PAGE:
The Periphery of Stars

The Periphery of Stars

This early in the day the bastion of porta-potties stands largely idle and underutilized.

Inside, it’s cramped and clammy. Don’t touch, don’t inhale. It’s where I tug things in place and check the flow of my hair. All looks good to the selfie-camera. Rightly accessorized, I feel ready to wing it.

No steps nearby or voices. The long calm before the onslaught of concertgoers seeking merciful release at the big-ass seashore event.

Exiting, I feel an exciting tingle. On the boardwalk, energetic riffs by some Indie newbies drift over from the faraway Beach Stage. A competent bounce inhabits my walk, and I can taste it. My moment of Foo.

First, a woman’s restrained shriek, her companion’s Oh-My-God whisper. I subtly smile behind my cool sunglasses, casually strutting on as cellphones take note. Hey, I’m playing regular dude, out to soak in some of that festive feel I’m here to help create. A headliner’s true job, you’ll see as the day’s excitement culminates into night, is tossing a dose of delirium over a giant throng tens of thousands strong.

Full beard, cascading hair, aided by inconspicuous extensions, black T-shirt, gold necklace. Iconic sunglasses because the eyes give you away, classic horn-rimmed eyewear clasping the collar of the Tee. I feel incredibly credible as Dave Grohl’s unsanctioned stand-in amidst moments of selfie sweetness. No autographs, thank you.

Pride and bragging rights is all I offer. Just a little slice of fame… Take a bite.

I’m like Santa or the Easter Bunny handing out good cheer for free.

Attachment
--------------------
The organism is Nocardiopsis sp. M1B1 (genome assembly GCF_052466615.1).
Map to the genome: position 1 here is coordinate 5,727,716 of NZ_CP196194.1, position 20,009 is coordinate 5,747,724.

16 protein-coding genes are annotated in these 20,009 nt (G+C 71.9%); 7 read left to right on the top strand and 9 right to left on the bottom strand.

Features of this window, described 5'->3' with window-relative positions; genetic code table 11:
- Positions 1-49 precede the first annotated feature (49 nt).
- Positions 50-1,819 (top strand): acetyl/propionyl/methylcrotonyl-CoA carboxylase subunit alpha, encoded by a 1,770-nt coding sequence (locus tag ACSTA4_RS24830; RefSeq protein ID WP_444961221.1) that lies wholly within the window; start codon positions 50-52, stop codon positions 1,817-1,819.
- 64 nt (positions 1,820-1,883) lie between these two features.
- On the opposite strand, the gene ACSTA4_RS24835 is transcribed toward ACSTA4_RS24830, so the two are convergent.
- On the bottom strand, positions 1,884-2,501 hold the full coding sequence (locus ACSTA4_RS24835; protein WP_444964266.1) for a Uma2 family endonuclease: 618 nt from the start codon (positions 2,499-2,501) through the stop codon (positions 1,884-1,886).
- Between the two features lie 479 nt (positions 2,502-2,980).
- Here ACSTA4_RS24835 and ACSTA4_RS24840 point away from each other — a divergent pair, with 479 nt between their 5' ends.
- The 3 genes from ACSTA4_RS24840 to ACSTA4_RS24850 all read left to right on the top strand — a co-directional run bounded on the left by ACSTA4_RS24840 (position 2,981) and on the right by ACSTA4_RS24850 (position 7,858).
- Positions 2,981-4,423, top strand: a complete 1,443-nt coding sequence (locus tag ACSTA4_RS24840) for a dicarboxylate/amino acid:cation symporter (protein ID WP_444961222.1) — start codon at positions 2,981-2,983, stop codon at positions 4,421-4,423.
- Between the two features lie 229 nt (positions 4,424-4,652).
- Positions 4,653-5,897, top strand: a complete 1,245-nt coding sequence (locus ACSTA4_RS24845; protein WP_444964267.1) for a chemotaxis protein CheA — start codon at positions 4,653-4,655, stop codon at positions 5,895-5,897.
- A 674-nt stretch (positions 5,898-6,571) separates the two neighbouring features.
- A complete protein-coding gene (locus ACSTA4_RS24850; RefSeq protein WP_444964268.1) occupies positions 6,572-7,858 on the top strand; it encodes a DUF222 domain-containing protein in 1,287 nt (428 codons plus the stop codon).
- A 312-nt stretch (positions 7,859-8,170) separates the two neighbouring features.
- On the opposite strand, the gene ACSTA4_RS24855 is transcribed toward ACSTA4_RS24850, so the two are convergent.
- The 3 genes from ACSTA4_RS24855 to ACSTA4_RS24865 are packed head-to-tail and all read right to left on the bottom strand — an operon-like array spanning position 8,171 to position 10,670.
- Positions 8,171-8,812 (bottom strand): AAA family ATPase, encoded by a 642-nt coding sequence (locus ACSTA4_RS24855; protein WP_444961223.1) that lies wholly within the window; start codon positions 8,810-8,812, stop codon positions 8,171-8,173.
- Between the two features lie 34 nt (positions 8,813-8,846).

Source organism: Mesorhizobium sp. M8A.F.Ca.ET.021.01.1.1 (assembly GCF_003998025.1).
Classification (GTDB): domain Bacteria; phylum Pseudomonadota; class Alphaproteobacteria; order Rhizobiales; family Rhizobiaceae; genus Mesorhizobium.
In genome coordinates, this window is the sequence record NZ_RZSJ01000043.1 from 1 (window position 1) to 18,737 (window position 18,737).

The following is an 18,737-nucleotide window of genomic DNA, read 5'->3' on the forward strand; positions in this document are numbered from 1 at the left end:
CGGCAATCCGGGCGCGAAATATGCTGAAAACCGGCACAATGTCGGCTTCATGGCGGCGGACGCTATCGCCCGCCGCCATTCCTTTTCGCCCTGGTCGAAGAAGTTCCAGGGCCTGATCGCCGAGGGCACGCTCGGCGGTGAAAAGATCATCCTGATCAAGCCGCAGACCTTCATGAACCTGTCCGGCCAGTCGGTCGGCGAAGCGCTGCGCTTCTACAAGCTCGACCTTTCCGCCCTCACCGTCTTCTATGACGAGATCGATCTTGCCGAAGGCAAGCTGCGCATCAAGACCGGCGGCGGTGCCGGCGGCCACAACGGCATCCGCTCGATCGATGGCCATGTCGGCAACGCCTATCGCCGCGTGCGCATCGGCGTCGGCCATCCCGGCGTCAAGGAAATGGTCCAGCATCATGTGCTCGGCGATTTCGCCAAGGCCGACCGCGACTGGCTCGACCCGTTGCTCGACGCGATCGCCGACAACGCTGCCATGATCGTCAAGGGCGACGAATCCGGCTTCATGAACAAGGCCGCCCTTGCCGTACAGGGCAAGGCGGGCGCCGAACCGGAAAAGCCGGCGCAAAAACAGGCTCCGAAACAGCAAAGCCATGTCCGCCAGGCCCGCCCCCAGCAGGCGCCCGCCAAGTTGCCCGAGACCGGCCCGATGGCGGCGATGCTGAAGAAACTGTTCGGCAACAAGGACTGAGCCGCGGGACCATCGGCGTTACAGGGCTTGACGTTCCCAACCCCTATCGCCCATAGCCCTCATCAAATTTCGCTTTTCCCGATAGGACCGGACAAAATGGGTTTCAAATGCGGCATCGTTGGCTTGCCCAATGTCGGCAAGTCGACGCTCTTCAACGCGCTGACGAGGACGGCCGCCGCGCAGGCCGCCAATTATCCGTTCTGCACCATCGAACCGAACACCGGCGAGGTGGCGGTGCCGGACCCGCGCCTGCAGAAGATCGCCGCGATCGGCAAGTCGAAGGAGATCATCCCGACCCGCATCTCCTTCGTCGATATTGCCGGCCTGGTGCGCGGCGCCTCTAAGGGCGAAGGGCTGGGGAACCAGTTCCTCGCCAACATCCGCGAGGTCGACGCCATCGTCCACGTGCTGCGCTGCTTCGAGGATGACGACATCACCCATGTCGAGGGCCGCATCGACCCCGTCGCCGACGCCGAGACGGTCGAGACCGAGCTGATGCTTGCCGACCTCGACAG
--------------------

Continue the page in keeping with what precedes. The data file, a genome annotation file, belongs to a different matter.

That night the Stone Pony is packed. I’ve long downgraded back to me.

A chick squeezes her barstool in next to mine and says over the cover band’s decibels, “Why you do it? You a super fan?” I notice her phone wallpaper—a selfie of me as Dave Grohl and her. Wow. All the vindication I’ll ever need. “I never got this many likes,” she says. She’s the crunchy, freckled type. Opinionated vegan, I guess, nicely worn, in decent shape.

“The Foo Fighters were awesome,” is all I say and suck on my hazy brew.

“That what you do? Travel from gig to gig, an imposter? Impersonator? What for?”

I bring magic, I think.

“That the only way girls fall for you?”

We all have our ploys, I think, and have an idea what hers might be.

“You do others? Is kinda cool.” Now, that’s a first!

”Yeah,” I say.

“Like who?”

“For some I just keep up a distance. Devise a disguise.”

“You a con-artiste,” she says.  She’s smart, not blasted after a long day out. Maybe she’s writing an expose for some rag. Judging by her sparse words, no. “Who?”

“I’ve done Bono and Bruce.”

“Holy shit. Them I can’t see.”

“All I need is get people to buy into it.”

“What you mean?”

“They catch me in camouflage in a private moment—we’re in cahoots.”

“When you say me, you mean Bruce or Bono?”


There aren’t other examples. Reimagining is a new fascination for me. She’s in no rush for a drink. The bartender is mixing cocktails several folks away. A big, burly guy behind her, I wonder how long he’ll be patient.

“You a lost soul,” she says. I hear an edge.

Maybe, I think. Maybe the rub, the temptation, the illusion of glamour have gotten to me.

“You strike me like a kind of accountant who rides a motorbike on weekends.”

“No motorbike,” I confess.  After a while I say, “Once in a blue moon, I need to wiggle out of my comfort zone.”

“Till you in the zone?” she suggests.

Maybe she gets me. At a party, somebody said, from the right angle I looked a bit like a smirking Tom Hanks. It’s how it started. I thought, wow, the possibilities.

She startles me, gets up and asks, “You ready?” That’s a first! I sense an exciting tingle.

She carves a pathway past tightly packed patrons out the door. I’m right behind. A welcome reprieve for the ears. There’s smokers out, puffing.

My car is just a block and a half, I’m thinking logistics. I turn to her to inquire what next. “Bingo,” she addresses that beefy dude I noticed before who pulls up from behind her and smacks me right on the nose. I go down. I see stars.


About the Author

Hart Vetter writes and listens to Indie Rock in Nyack, NY. Find his work in Literary Heist, Heimar Review, York Literary Review and other places.